Times of Malta, March 27, 2012
Mohmed Al Megrahi
A Libyan man convicted of the Lockerbie bombing in 1988 may have suffered “a miscarriage of justice”, according to a Scottish authority that reviewed his case.
Its 820-page report, made public on the internet for the first time last Sunday, is the most significant official statement yet giving credibility to Abdelbaset Ali Mohmed Al Megrahi’s claim that he is innocent.
The Scottish Criminal Cases Review Commission cast doubts on the credibility of crucial evidence given by Sliema shopkeeper Tony Gauci, a key prosecution witness, who had identified Mr Megrahi as “the Libyan” who bought clothes from his shop.
After reviewing Mr Gauci’s confused testimony about the day when Mr Megrahi was supposed to have bought the clothes from his shop and the problems related with his identification of the man, the commission said it was of the opinion that “no reasonable trial court could have drawn the inference” that Mr Megrahi was the purchaser of the clothes.
The Pan-Am flight bombing over the Scottish town of Lockerbie in December 1988 killed 270 people and shards of clothing believed to have been in the suitcase containing the bomb were traced back to Mr Gauci’s shop, Mary’s House in Sliema.
The report was published online by the Scottish Sunday Herald after it obtained a copy of the extensive review.
Mr Gauci and his brother Paul initially refused to collaborate fully with the commission but then accepted to be interviewed in August 2006.
EDINBURGH, Scotland, March 27 (UPI) -- The publication of documents related to the Lockerbie bomber narrows areas of dispute better than a formal inquiry would, the Scottish first minister said.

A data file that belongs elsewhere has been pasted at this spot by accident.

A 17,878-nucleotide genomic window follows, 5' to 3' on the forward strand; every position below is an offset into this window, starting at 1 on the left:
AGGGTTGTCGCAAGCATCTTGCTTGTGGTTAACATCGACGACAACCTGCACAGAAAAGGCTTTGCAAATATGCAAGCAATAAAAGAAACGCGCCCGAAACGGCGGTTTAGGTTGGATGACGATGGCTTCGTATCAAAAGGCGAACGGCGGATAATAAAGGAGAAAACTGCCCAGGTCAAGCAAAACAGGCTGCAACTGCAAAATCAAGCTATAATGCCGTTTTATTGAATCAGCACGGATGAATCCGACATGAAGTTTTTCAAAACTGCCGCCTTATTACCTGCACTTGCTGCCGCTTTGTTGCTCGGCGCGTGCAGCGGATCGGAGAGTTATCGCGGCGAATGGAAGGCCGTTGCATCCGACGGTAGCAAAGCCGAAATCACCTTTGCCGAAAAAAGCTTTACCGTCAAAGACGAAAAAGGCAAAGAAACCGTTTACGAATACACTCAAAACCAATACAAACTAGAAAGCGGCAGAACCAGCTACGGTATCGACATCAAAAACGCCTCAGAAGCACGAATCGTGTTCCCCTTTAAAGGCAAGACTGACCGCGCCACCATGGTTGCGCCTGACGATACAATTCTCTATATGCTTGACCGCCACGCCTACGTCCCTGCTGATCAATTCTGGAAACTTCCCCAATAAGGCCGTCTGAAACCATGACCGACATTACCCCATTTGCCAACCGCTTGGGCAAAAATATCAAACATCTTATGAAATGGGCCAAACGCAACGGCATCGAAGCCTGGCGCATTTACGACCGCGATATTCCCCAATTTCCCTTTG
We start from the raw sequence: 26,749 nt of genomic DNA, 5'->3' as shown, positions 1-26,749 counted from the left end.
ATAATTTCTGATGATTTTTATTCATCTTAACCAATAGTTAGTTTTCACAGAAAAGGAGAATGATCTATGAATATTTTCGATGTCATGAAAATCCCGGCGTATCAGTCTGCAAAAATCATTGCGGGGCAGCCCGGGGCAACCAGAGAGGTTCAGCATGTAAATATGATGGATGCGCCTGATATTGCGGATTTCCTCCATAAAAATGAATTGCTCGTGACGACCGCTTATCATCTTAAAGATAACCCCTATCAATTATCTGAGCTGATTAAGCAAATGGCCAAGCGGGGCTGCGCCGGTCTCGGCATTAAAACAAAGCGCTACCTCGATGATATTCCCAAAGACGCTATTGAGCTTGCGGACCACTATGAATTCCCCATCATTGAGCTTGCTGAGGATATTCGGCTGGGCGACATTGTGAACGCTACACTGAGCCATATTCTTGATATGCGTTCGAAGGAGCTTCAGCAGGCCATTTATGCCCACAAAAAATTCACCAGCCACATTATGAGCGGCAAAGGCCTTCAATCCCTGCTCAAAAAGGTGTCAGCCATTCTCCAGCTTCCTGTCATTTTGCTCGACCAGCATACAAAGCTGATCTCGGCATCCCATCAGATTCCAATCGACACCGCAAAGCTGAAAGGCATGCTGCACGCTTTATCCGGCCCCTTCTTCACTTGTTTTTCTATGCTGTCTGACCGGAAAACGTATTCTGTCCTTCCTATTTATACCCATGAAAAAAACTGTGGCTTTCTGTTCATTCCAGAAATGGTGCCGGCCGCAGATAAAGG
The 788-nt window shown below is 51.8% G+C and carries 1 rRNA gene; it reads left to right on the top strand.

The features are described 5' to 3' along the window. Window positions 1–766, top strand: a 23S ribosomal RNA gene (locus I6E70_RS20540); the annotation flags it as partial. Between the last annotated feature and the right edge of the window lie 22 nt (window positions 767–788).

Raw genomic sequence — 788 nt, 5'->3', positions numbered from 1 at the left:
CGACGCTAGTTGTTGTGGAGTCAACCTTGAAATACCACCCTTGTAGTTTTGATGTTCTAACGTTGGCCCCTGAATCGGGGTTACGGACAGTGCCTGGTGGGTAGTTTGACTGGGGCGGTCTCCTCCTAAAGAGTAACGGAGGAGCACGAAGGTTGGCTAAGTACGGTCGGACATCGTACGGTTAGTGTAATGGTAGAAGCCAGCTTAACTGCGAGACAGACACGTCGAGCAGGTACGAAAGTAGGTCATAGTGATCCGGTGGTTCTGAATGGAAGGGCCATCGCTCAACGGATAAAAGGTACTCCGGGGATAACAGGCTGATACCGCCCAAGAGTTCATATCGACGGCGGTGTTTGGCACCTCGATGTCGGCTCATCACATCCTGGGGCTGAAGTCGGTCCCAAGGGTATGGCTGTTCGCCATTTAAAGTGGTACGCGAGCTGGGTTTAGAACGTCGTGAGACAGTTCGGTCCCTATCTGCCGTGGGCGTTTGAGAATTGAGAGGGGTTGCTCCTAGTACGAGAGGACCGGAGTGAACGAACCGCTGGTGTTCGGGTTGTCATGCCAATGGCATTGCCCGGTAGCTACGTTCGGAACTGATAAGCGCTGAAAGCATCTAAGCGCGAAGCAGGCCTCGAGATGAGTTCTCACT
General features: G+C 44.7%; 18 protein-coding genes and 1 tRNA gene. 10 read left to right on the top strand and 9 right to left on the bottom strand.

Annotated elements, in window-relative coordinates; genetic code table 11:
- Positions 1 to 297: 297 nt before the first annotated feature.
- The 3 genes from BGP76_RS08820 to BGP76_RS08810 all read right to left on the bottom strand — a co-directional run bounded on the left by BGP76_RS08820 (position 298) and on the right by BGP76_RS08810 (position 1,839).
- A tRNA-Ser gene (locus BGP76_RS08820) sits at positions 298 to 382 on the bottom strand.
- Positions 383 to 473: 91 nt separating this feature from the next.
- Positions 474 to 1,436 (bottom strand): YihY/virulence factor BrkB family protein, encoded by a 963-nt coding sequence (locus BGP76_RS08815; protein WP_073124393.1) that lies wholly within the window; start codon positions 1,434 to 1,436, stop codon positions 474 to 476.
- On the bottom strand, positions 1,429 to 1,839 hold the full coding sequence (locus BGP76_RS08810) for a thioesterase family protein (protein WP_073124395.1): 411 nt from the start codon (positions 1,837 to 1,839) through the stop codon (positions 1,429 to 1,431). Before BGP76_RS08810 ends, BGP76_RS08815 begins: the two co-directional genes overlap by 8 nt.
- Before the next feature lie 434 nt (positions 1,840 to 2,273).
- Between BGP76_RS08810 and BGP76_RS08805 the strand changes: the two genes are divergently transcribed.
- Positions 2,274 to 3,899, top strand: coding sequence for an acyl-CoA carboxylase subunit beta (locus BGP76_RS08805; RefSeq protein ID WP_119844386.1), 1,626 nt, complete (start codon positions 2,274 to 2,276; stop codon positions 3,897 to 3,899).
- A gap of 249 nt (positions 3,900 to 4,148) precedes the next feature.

The Sunday Herald in Scotland published online an 821-page report from the Scottish Criminal Cases Review Commission.
The report states that several pieces of evidence were withheld in the case against former Libyan intelligence officer Abdelbaset al-Megrahi, convicted of carrying out the 1998 bombing of Pan Am Flight 103 over Lockerbie, Scotland. The SCCRC said the trial could have had a different outcome if the evidence had been available to the defense at trial.
Megrahi was released from prison by Scottish officials in August 2009 on compassion grounds because of a terminal prostate cancer diagnosis. Megrahi said in a December interview reported in The Guardian newspaper and other British outlets that he's "an innocent man."
Scottish First Minister Alex Salmond said he welcomed the publication, noting his government has been "doing everything" to facilitate the release.
A spokesman for Edinburgh was quoted by the BBC in September as saying it decided that Megrahi acted as a member of the former regime's intelligence service, adding he likely didn't act alone.